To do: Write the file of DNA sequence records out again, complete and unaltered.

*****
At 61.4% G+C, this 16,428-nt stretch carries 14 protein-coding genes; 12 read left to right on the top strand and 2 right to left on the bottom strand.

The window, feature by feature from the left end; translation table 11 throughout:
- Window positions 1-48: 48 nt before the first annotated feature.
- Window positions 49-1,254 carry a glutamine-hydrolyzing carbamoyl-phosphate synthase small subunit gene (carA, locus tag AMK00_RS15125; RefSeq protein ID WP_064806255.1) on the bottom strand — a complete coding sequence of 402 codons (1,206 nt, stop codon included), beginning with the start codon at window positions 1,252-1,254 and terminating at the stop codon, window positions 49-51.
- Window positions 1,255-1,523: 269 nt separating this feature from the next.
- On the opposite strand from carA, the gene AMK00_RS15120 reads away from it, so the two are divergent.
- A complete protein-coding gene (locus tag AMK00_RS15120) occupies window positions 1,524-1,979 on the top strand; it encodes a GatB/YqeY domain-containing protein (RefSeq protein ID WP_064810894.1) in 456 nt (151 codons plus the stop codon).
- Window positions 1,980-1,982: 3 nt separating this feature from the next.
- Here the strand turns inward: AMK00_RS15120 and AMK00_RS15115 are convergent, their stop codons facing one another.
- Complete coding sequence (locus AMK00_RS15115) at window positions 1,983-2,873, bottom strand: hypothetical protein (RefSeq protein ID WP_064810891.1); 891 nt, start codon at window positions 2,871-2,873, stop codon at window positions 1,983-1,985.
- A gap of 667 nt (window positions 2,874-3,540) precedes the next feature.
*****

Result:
At 61.4% G+C, this 16,428-nt stretch carries 14 protein-coding genes; 12 read left to right on the top strand and 2 right to left on the bottom strand.

The window, feature by feature from the left end; translation table 11 throughout:
- Window positions 1-48: 48 nt before the first annotated feature.
- Window positions 49-1,254 carry a glutamine-hydrolyzing carbamoyl-phosphate synthase small subunit gene (carA, locus tag AMK00_RS15125; RefSeq protein ID WP_064806255.1) on the bottom strand — a complete coding sequence of 402 codons (1,206 nt, stop codon included), beginning with the start codon at window positions 1,252-1,254 and terminating at the stop codon, window positions 49-51.
- Window positions 1,255-1,523: 269 nt separating this feature from the next.
- On the opposite strand from carA, the gene AMK00_RS15120 reads away from it, so the two are divergent.
- A complete protein-coding gene (locus tag AMK00_RS15120) occupies window positions 1,524-1,979 on the top strand; it encodes a GatB/YqeY domain-containing protein (RefSeq protein ID WP_064810894.1) in 456 nt (151 codons plus the stop codon).
- Window positions 1,980-1,982: 3 nt separating this feature from the next.
- Here the strand turns inward: AMK00_RS15120 and AMK00_RS15115 are convergent, their stop codons facing one another.
- Complete coding sequence (locus AMK00_RS15115) at window positions 1,983-2,873, bottom strand: hypothetical protein (RefSeq protein ID WP_064810891.1); 891 nt, start codon at window positions 2,871-2,873, stop codon at window positions 1,983-1,985.
- A gap of 667 nt (window positions 2,874-3,540) precedes the next feature.